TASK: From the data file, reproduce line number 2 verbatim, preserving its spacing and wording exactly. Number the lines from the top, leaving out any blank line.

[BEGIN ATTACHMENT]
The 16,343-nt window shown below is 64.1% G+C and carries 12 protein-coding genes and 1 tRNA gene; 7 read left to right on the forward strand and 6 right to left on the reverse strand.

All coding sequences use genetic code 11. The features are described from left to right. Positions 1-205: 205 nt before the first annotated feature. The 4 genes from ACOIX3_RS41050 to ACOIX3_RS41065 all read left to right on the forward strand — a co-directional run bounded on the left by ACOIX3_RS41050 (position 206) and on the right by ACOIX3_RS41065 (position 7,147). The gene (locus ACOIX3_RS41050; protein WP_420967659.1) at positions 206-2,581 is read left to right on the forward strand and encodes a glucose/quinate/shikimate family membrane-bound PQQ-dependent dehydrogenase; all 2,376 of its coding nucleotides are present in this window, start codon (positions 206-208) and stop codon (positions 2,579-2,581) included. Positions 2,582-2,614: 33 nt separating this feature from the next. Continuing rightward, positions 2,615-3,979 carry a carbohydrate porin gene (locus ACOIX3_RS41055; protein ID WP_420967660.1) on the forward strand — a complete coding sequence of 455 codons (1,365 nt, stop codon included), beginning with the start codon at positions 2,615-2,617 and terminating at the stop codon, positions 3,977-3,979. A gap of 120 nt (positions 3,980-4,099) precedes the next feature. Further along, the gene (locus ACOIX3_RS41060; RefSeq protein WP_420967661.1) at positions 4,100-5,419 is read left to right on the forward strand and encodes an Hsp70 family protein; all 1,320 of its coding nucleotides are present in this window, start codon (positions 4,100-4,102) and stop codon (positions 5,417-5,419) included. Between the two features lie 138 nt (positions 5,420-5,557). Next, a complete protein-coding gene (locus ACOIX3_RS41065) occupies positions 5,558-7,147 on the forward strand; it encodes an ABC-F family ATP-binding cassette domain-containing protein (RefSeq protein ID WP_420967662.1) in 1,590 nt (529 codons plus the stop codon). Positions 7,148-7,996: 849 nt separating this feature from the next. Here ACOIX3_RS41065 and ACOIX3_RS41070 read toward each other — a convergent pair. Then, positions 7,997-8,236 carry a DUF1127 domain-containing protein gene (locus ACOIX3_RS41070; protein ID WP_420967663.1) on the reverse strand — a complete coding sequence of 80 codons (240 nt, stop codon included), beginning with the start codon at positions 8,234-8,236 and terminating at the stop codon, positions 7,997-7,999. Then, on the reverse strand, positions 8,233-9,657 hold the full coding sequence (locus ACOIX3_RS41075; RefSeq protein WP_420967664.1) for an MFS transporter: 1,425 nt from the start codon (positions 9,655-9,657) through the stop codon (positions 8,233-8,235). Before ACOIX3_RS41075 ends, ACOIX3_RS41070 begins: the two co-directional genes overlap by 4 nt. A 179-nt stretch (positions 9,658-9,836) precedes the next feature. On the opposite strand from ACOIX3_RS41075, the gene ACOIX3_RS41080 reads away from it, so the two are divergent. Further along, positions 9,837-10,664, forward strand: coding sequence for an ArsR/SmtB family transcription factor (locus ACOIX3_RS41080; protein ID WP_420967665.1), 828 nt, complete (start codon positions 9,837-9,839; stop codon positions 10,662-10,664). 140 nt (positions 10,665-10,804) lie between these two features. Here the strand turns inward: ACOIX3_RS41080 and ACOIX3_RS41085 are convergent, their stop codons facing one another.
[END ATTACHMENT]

All coding sequences use genetic code 11. The features are described from left to right. Positions 1-205: 205 nt before the first annotated feature. The 4 genes from ACOIX3_RS41050 to ACOIX3_RS41065 all read left to right on the forward strand — a co-directional run bounded on the left by ACOIX3_RS41050 (position 206) and on the right by ACOIX3_RS41065 (position 7,147). The gene (locus ACOIX3_RS41050; protein WP_420967659.1) at positions 206-2,581 is read left to right on the forward strand and encodes a glucose/quinate/shikimate family membrane-bound PQQ-dependent dehydrogenase; all 2,376 of its coding nucleotides are present in this window, start codon (positions 206-208) and stop codon (positions 2,579-2,581) included. Positions 2,582-2,614: 33 nt separating this feature from the next. Continuing rightward, positions 2,615-3,979 carry a carbohydrate porin gene (locus ACOIX3_RS41055; protein ID WP_420967660.1) on the forward strand — a complete coding sequence of 455 codons (1,365 nt, stop codon included), beginning with the start codon at positions 2,615-2,617 and terminating at the stop codon, positions 3,977-3,979. A gap of 120 nt (positions 3,980-4,099) precedes the next feature. Further along, the gene (locus ACOIX3_RS41060; RefSeq protein WP_420967661.1) at positions 4,100-5,419 is read left to right on the forward strand and encodes an Hsp70 family protein; all 1,320 of its coding nucleotides are present in this window, start codon (positions 4,100-4,102) and stop codon (positions 5,417-5,419) included. Between the two features lie 138 nt (positions 5,420-5,557). Next, a complete protein-coding gene (locus ACOIX3_RS41065) occupies positions 5,558-7,147 on the forward strand; it encodes an ABC-F family ATP-binding cassette domain-containing protein (RefSeq protein ID WP_420967662.1) in 1,590 nt (529 codons plus the stop codon). Positions 7,148-7,996: 849 nt separating this feature from the next. Here ACOIX3_RS41065 and ACOIX3_RS41070 read toward each other — a convergent pair. Then, positions 7,997-8,236 carry a DUF1127 domain-containing protein gene (locus ACOIX3_RS41070; protein ID WP_420967663.1) on the reverse strand — a complete coding sequence of 80 codons (240 nt, stop codon included), beginning with the start codon at positions 8,234-8,236 and terminating at the stop codon, positions 7,997-7,999. Then, on the reverse strand, positions 8,233-9,657 hold the full coding sequence (locus ACOIX3_RS41075; RefSeq protein WP_420967664.1) for an MFS transporter: 1,425 nt from the start codon (positions 9,655-9,657) through the stop codon (positions 8,233-8,235). Before ACOIX3_RS41075 ends, ACOIX3_RS41070 begins: the two co-directional genes overlap by 4 nt. A 179-nt stretch (positions 9,658-9,836) precedes the next feature. On the opposite strand from ACOIX3_RS41075, the gene ACOIX3_RS41080 reads away from it, so the two are divergent. Further along, positions 9,837-10,664, forward strand: coding sequence for an ArsR/SmtB family transcription factor (locus ACOIX3_RS41080; protein ID WP_420967665.1), 828 nt, complete (start codon positions 9,837-9,839; stop codon positions 10,662-10,664). 140 nt (positions 10,665-10,804) lie between these two features. Here the strand turns inward: ACOIX3_RS41080 and ACOIX3_RS41085 are convergent, their stop codons facing one another.